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Stephen Whitty’s “‘Nebraska’ Review: …” a Five-Star Triumph

In response to Stephen Whitty’s 641‑word review of Nebraska on Newark Star-Ledger

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Seemingly begrudging diatribe and pessimistic speculation imply comprehensive disdain in Stephen Whitty’s  “‘Nebraska’ review: Alexander Payne’s four-star triumph“…initially. But one must never judge a book by its cover.  

Any apprehensions the reader may have are quickly quelled once the author reveals the true motive of his prose. And what poetry it is. From the distinct perspective to the tangible, ultimately relatable, imagery induced: it all adds up to a work of art that is both beautiful to behold and worthwhile to cherish long after the cover is closed.

The reader will no doubt empathize with the subject and the inscriber’s approach to it instantly. As they eagerly traverse the lines of this script, they will giggle with delight at the familiarity within the anecdotes, as well as sob profusely at the equally identifiable tragedy. Both forces will ultimately encapsulate the reader’s attention, while perpetually tugging at their heart strings.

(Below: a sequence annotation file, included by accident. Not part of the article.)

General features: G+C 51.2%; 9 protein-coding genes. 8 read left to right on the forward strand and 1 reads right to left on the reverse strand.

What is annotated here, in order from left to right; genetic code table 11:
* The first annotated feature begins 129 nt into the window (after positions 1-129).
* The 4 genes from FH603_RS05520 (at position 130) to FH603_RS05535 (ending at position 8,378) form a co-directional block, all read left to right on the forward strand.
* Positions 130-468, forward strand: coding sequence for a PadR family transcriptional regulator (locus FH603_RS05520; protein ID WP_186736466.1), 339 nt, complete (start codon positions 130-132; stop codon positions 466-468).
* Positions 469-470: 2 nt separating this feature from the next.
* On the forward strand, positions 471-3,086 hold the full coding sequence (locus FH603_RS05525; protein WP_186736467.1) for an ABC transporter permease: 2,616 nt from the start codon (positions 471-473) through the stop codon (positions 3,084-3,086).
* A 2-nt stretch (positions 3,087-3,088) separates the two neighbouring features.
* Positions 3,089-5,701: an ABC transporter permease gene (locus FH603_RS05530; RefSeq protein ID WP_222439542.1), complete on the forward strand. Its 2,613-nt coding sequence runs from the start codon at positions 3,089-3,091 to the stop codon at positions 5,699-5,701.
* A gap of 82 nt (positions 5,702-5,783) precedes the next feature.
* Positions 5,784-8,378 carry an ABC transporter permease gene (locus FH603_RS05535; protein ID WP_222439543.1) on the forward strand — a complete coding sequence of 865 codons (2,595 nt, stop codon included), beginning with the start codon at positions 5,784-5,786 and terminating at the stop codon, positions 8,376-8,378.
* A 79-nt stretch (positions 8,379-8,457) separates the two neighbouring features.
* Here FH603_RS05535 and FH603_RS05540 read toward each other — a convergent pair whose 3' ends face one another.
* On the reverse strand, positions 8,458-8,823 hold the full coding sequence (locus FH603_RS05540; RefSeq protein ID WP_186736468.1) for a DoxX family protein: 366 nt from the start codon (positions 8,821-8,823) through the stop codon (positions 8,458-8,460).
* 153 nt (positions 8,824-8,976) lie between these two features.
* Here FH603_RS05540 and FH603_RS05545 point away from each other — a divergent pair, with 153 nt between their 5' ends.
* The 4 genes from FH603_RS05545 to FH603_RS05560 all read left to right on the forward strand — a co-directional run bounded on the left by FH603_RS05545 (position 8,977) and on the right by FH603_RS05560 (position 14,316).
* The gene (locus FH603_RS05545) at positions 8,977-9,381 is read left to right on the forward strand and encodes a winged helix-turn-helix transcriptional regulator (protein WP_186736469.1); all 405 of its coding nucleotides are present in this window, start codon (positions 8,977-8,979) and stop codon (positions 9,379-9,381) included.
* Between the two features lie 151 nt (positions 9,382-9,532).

It’s no doubt more difficult than it seems to create literature so easily and universally identifiable by the audience. In this respect, Mr. Whitty is a savant at illustrating life’s journey through the common man’s eyes. A brilliant talent, the author embodies the world as it should be viewed, simultaneously proving simple pleasures are abound. The reader would do well to appreciate this simple pleasure as the simply pleasurable experience that it is.    

Quality of Writing Quality of Argument Spoiler Avoidance Presentation